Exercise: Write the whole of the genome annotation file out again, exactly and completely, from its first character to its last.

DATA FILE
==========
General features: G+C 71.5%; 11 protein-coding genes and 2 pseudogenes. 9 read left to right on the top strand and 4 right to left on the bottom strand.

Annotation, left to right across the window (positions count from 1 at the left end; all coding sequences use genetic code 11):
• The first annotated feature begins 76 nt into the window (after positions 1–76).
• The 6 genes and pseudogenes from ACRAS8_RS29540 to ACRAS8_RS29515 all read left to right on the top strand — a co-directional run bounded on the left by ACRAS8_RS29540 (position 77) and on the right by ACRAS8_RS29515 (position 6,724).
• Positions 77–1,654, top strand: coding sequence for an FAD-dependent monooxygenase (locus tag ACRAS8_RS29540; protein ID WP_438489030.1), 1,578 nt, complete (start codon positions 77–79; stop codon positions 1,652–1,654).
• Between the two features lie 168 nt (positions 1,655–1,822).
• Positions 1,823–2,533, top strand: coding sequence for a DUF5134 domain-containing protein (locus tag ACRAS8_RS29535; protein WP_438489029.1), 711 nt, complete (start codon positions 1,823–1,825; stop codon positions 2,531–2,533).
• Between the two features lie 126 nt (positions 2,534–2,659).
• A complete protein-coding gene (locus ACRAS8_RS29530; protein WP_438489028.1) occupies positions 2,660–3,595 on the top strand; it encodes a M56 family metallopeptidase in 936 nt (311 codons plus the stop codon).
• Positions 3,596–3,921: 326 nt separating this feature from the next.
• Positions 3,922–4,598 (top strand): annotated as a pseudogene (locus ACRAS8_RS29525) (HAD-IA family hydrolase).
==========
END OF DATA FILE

General features: G+C 71.5%; 11 protein-coding genes and 2 pseudogenes. 9 read left to right on the top strand and 4 right to left on the bottom strand.

Annotation, left to right across the window (positions count from 1 at the left end; all coding sequences use genetic code 11):
• The first annotated feature begins 76 nt into the window (after positions 1–76).
• The 6 genes and pseudogenes from ACRAS8_RS29540 to ACRAS8_RS29515 all read left to right on the top strand — a co-directional run bounded on the left by ACRAS8_RS29540 (position 77) and on the right by ACRAS8_RS29515 (position 6,724).
• Positions 77–1,654, top strand: coding sequence for an FAD-dependent monooxygenase (locus tag ACRAS8_RS29540; protein ID WP_438489030.1), 1,578 nt, complete (start codon positions 77–79; stop codon positions 1,652–1,654).
• Between the two features lie 168 nt (positions 1,655–1,822).
• Positions 1,823–2,533, top strand: coding sequence for a DUF5134 domain-containing protein (locus tag ACRAS8_RS29535; protein WP_438489029.1), 711 nt, complete (start codon positions 1,823–1,825; stop codon positions 2,531–2,533).
• Between the two features lie 126 nt (positions 2,534–2,659).
• A complete protein-coding gene (locus ACRAS8_RS29530; protein WP_438489028.1) occupies positions 2,660–3,595 on the top strand; it encodes a M56 family metallopeptidase in 936 nt (311 codons plus the stop codon).
• Positions 3,596–3,921: 326 nt separating this feature from the next.
• Positions 3,922–4,598 (top strand): annotated as a pseudogene (locus ACRAS8_RS29525) (HAD-IA family hydrolase).